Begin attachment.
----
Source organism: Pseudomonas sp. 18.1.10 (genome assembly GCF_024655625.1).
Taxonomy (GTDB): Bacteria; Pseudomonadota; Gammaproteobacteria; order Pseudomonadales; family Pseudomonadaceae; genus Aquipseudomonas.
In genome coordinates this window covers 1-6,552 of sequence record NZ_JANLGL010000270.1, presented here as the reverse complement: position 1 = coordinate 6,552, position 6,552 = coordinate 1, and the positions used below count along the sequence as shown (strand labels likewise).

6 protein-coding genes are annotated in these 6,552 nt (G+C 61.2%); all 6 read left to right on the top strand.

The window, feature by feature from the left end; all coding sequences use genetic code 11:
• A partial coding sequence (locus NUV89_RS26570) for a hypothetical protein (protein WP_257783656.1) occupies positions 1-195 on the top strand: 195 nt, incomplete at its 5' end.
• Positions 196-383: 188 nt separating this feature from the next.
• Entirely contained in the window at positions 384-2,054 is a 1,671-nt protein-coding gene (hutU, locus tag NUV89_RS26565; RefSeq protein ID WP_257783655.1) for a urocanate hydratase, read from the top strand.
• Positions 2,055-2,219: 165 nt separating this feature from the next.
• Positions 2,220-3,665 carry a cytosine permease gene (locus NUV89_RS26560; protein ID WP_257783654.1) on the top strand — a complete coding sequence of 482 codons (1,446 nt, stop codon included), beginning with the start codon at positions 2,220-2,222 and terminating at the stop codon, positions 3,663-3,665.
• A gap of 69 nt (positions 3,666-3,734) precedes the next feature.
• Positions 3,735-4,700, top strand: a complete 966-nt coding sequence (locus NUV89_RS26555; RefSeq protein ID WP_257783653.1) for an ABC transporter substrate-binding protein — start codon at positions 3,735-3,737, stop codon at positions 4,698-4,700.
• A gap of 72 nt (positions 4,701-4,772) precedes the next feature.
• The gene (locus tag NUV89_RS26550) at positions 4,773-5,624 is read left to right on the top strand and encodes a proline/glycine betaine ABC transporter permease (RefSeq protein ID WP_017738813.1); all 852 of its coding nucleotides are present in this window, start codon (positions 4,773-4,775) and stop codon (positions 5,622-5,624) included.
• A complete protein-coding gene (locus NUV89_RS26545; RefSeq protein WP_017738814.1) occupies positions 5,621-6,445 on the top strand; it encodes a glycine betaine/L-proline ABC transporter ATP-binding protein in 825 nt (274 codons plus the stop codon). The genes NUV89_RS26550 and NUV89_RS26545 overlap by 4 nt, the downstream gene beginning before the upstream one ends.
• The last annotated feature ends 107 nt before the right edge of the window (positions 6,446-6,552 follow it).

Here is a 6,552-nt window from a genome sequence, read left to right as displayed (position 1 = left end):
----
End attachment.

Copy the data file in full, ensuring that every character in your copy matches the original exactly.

Source organism: Pseudomonas sp. 18.1.10 (genome assembly GCF_024655625.1).
Taxonomy (GTDB): Bacteria; Pseudomonadota; Gammaproteobacteria; order Pseudomonadales; family Pseudomonadaceae; genus Aquipseudomonas.
In genome coordinates this window covers 1-6,552 of sequence record NZ_JANLGL010000270.1, presented here as the reverse complement: position 1 = coordinate 6,552, position 6,552 = coordinate 1, and the positions used below count along the sequence as shown (strand labels likewise).

6 protein-coding genes are annotated in these 6,552 nt (G+C 61.2%); all 6 read left to right on the top strand.

The window, feature by feature from the left end; all coding sequences use genetic code 11:
• A partial coding sequence (locus NUV89_RS26570) for a hypothetical protein (protein WP_257783656.1) occupies positions 1-195 on the top strand: 195 nt, incomplete at its 5' end.
• Positions 196-383: 188 nt separating this feature from the next.
• Entirely contained in the window at positions 384-2,054 is a 1,671-nt protein-coding gene (hutU, locus tag NUV89_RS26565; RefSeq protein ID WP_257783655.1) for a urocanate hydratase, read from the top strand.
• Positions 2,055-2,219: 165 nt separating this feature from the next.
• Positions 2,220-3,665 carry a cytosine permease gene (locus NUV89_RS26560; protein ID WP_257783654.1) on the top strand — a complete coding sequence of 482 codons (1,446 nt, stop codon included), beginning with the start codon at positions 2,220-2,222 and terminating at the stop codon, positions 3,663-3,665.
• A gap of 69 nt (positions 3,666-3,734) precedes the next feature.
• Positions 3,735-4,700, top strand: a complete 966-nt coding sequence (locus NUV89_RS26555; RefSeq protein ID WP_257783653.1) for an ABC transporter substrate-binding protein — start codon at positions 3,735-3,737, stop codon at positions 4,698-4,700.
• A gap of 72 nt (positions 4,701-4,772) precedes the next feature.
• The gene (locus tag NUV89_RS26550) at positions 4,773-5,624 is read left to right on the top strand and encodes a proline/glycine betaine ABC transporter permease (RefSeq protein ID WP_017738813.1); all 852 of its coding nucleotides are present in this window, start codon (positions 4,773-4,775) and stop codon (positions 5,622-5,624) included.
• A complete protein-coding gene (locus NUV89_RS26545; RefSeq protein WP_017738814.1) occupies positions 5,621-6,445 on the top strand; it encodes a glycine betaine/L-proline ABC transporter ATP-binding protein in 825 nt (274 codons plus the stop codon). The genes NUV89_RS26550 and NUV89_RS26545 overlap by 4 nt, the downstream gene beginning before the upstream one ends.
• The last annotated feature ends 107 nt before the right edge of the window (positions 6,446-6,552 follow it).

Here is a 6,552-nt window from a genome sequence, read left to right as displayed (position 1 = left end):